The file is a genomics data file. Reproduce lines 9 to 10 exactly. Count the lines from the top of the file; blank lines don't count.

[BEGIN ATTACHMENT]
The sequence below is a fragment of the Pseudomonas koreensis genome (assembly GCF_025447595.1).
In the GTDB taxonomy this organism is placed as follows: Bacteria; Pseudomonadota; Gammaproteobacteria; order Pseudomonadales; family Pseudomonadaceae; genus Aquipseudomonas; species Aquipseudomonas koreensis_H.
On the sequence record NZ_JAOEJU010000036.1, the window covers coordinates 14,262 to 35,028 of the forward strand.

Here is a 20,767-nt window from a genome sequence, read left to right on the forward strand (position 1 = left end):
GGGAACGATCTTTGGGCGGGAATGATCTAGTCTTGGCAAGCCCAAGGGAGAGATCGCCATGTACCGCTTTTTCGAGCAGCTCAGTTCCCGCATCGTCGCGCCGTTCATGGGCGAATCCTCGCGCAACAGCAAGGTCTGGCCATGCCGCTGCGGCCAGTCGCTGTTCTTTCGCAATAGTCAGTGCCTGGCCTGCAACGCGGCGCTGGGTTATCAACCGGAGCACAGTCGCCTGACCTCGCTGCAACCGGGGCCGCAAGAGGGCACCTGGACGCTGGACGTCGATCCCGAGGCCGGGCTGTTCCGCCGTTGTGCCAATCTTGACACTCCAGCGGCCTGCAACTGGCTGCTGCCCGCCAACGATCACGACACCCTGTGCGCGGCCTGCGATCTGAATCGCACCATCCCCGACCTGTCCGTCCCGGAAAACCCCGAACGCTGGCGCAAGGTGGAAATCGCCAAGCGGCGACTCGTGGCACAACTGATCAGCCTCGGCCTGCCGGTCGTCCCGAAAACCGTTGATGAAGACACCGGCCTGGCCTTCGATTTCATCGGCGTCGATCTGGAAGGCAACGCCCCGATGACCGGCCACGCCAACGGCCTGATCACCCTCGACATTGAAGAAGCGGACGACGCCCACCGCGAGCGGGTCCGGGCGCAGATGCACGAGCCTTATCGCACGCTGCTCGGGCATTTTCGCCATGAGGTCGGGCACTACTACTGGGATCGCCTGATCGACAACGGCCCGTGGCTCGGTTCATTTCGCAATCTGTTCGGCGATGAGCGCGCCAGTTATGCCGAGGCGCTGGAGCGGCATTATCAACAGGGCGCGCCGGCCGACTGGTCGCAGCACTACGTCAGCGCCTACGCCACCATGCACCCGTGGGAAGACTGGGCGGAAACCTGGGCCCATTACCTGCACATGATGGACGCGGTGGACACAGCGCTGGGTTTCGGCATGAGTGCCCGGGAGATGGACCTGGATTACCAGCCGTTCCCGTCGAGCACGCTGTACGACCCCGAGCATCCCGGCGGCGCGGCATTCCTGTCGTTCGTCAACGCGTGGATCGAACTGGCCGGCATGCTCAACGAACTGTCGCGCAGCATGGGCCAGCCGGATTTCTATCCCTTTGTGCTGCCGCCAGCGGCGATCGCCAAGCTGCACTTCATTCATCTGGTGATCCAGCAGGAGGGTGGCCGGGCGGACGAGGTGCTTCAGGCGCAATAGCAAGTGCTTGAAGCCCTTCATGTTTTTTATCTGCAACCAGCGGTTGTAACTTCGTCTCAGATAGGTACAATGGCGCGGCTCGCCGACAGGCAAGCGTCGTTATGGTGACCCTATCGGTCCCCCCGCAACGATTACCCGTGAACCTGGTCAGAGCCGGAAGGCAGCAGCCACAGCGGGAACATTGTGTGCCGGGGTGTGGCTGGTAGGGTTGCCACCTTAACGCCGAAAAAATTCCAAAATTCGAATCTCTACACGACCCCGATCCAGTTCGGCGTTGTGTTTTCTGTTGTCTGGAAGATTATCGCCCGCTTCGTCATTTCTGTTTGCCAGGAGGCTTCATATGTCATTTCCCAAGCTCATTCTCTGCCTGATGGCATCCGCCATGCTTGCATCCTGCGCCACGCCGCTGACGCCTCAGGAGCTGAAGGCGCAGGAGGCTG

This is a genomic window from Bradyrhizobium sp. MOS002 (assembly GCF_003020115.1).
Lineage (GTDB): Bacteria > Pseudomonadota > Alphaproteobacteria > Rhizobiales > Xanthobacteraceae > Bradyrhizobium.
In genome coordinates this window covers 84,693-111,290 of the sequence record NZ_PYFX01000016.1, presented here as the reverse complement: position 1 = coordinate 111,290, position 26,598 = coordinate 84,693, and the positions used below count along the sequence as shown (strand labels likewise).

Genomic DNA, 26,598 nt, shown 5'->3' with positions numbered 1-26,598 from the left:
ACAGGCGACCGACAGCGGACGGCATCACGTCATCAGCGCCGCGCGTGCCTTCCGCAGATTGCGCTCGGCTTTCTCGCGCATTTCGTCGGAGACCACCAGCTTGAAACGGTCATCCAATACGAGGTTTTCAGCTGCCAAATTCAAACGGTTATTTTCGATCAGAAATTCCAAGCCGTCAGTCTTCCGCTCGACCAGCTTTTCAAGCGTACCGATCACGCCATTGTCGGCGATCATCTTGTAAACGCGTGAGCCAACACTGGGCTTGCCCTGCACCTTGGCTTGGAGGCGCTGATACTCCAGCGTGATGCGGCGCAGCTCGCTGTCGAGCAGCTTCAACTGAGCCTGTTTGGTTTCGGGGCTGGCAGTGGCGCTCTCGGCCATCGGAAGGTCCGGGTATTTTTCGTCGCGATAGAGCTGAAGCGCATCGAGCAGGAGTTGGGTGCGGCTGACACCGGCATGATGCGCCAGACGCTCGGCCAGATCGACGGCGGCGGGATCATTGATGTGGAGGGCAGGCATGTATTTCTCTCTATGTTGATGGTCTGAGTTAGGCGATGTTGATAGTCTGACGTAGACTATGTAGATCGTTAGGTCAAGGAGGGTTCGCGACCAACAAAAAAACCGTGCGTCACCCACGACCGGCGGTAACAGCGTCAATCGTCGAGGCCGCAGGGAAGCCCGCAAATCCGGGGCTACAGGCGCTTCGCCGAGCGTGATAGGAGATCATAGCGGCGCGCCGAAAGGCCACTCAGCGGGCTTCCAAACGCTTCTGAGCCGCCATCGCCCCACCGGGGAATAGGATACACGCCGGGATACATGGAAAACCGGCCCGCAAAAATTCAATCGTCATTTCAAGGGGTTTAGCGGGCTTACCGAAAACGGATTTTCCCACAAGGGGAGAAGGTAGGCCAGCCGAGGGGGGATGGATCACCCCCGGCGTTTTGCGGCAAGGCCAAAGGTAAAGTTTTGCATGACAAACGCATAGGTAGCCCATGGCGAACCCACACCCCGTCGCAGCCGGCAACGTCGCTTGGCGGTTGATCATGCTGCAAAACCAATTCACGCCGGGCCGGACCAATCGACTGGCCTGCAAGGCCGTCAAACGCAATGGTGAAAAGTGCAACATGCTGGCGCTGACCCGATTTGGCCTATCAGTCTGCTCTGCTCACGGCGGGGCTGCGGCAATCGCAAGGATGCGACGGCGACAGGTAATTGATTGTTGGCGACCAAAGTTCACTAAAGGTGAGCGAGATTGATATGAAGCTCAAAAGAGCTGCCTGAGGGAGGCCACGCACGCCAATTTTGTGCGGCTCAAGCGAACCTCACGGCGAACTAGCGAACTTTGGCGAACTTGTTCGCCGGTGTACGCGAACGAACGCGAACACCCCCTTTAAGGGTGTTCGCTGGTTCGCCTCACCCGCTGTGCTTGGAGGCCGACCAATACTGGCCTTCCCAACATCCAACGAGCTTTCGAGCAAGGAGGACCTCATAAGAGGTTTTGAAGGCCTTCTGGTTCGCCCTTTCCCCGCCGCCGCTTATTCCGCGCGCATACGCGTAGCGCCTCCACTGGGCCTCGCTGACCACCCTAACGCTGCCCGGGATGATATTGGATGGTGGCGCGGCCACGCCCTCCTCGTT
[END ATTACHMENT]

Genomic DNA, 26,598 nt, shown 5'->3' with positions numbered 1-26,598 from the left:
ACAGGCGACCGACAGCGGACGGCATCACGTCATCAGCGCCGCGCGTGCCTTCCGCAGATTGCGCTCGGCTTTCTCGCGCATTTCGTCGGAGACCACCAGCTTGAAACGGTCATCCAATACGAGGTTTTCAGCTGCCAAATTCAAACGGTTATTTTCGATCAGAAATTCCAAGCCGTCAGTCTTCCGCTCGACCAGCTTTTCAAGCGTACCGATCACGCCATTGTCGGCGATCATCTTGTAAACGCGTGAGCCAACACTGGGCTTGCCCTGCACCTTGGCTTGGAGGCGCTGATACTCCAGCGTGATGCGGCGCAGCTCGCTGTCGAGCAGCTTCAACTGAGCCTGTTTGGTTTCGGGGCTGGCAGTGGCGCTCTCGGCCATCGGAAGGTCCGGGTATTTTTCGTCGCGATAGAGCTGAAGCGCATCGAGCAGGAGTTGGGTGCGGCTGACACCGGCATGATGCGCCAGACGCTCGGCCAGATCGACGGCGGCGGGATCATTGATGTGGAGGGCAGGCATGTATTTCTCTCTATGTTGATGGTCTGAGTTAGGCGATGTTGATAGTCTGACGTAGACTATGTAGATCGTTAGGTCAAGGAGGGTTCGCGACCAACAAAAAAACCGTGCGTCACCCACGACCGGCGGTAACAGCGTCAATCGTCGAGGCCGCAGGGAAGCCCGCAAATCCGGGGCTACAGGCGCTTCGCCGAGCGTGATAGGAGATCATAGCGGCGCGCCGAAAGGCCACTCAGCGGGCTTCCAAACGCTTCTGAGCCGCCATCGCCCCACCGGGGAATAGGATACACGCCGGGATACATGGAAAACCGGCCCGCAAAAATTCAATCGTCATTTCAAGGGGTTTAGCGGGCTTACCGAAAACGGATTTTCCCACAAGGGGAGAAGGTAGGCCAGCCGAGGGGGGATGGATCACCCCCGGCGTTTTGCGGCAAGGCCAAAGGTAAAGTTTTGCATGACAAACGCATAGGTAGCCCATGGCGAACCCACACCCCGTCGCAGCCGGCAACGTCGCTTGGCGGTTGATCATGCTGCAAAACCAATTCACGCCGGGCCGGACCAATCGACTGGCCTGCAAGGCCGTCAAACGCAATGGTGAAAAGTGCAACATGCTGGCGCTGACCCGATTTGGCCTATCAGTCTGCTCTGCTCACGGCGGGGCTGCGGCAATCGCAAGGATGCGACGGCGACAGGTAATTGATTGTTGGCGACCAAAGTTCACTAAAGGTGAGCGAGATTGATATGAAGCTCAAAAGAGCTGCCTGAGGGAGGCCACGCACGCCAATTTTGTGCGGCTCAAGCGAACCTCACGGCGAACTAGCGAACTTTGGCGAACTTGTTCGCCGGTGTACGCGAACGAACGCGAACACCCCCTTTAAGGGTGTTCGCTGGTTCGCCTCACCCGCTGTGCTTGGAGGCCGACCAATACTGGCCTTCCCAACATCCAACGAGCTTTCGAGCAAGGAGGACCTCATAAGAGGTTTTGAAGGCCTTCTGGTTCGCCCTTTCCCCGCCGCCGCTTATTCCGCGCGCATACGCGTAGCGCCTCCACTGGGCCTCGCTGACCACCCTAACGCTGCCCGGGATGATATTGGATGGTGGCGCGGCCACGCCCTCCTCGTT